Thanksgiving 2016

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This morning was a rare morning, cool and brisk with only wisps of clouds overhead and the sun lighting up the rolling hillsides in their autumnal yellows as if it were summertime again and they were alive with wildflowers. Instead, it is the fall, Thanksgiving day, 2016, and I walked with a steaming cup of coffee in my hand past the old sheds and outbuildings of my grandparents’ ranch, past the new little greenhouse my father built for my mother last year, into the clearing where the stables once stood. Today there is an orchard, and I stood in the orchard and listened in wonder to what I thought at first was rain, falling hard from a cloudless sky. Only later did I realize that it was ice, melting from the trees in the morning sunlight and falling in huge drops upon the hard earth, beating it like a child with no sense of rhythm might beat a drum.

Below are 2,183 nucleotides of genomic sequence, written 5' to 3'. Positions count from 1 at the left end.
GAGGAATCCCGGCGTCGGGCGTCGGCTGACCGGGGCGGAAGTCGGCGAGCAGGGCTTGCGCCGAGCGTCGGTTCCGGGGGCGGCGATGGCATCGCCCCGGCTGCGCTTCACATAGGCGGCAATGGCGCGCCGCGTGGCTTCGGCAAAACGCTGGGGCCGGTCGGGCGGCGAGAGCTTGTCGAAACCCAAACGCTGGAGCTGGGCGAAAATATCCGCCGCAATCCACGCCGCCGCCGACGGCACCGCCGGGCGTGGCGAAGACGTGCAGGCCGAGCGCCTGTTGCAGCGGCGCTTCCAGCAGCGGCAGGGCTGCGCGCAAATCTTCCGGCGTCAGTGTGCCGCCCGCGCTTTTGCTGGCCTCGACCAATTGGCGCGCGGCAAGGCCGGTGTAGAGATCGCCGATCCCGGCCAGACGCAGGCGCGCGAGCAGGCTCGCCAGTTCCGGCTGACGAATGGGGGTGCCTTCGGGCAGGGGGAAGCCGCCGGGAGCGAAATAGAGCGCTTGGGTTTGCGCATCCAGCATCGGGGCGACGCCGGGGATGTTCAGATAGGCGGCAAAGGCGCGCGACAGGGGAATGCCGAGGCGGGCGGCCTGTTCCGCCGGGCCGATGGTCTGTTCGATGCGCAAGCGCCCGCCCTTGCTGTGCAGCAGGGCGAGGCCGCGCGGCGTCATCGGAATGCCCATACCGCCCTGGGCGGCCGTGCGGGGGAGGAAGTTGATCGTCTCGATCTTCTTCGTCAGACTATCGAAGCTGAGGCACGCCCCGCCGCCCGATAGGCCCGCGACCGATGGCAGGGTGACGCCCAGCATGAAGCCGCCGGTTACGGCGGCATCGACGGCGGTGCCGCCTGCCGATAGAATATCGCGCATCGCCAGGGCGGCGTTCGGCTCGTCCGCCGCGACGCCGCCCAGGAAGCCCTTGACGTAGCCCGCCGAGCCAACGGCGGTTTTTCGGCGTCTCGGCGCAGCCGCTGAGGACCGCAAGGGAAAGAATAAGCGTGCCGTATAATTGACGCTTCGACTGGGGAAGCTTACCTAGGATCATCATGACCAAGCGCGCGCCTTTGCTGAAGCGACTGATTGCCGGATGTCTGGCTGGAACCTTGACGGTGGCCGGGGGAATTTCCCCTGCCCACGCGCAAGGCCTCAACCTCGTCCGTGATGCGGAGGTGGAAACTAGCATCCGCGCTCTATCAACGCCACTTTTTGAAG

My own child, my only, at least for five more months, was inside taking his morning nap, and his mother was likely to be doing the same. I walked through the orchard and past a gnarled and foreboding oak that hangs low over the old wooden fence frosted in lichens like a scene from a Cormac McCarthy novel. On the other side, my father’s old vineyard, dilapidated, with the long-forgotten vines growing like weeds in places, not at all in others. An old windmill stands guard at the far end, a sentinel, and all of it surrounded by a fence that might well have kept the deer out, but did nothing to protect the vines from smaller varmints, erratic late spring freezes and, finally, the limitations of the human spirit.  Rather than tearing them out, my father allowed the vines to take over the trellises, and our ghost vineyard stands to this day on the outskirts of the family ranch, reminding me of what might have been.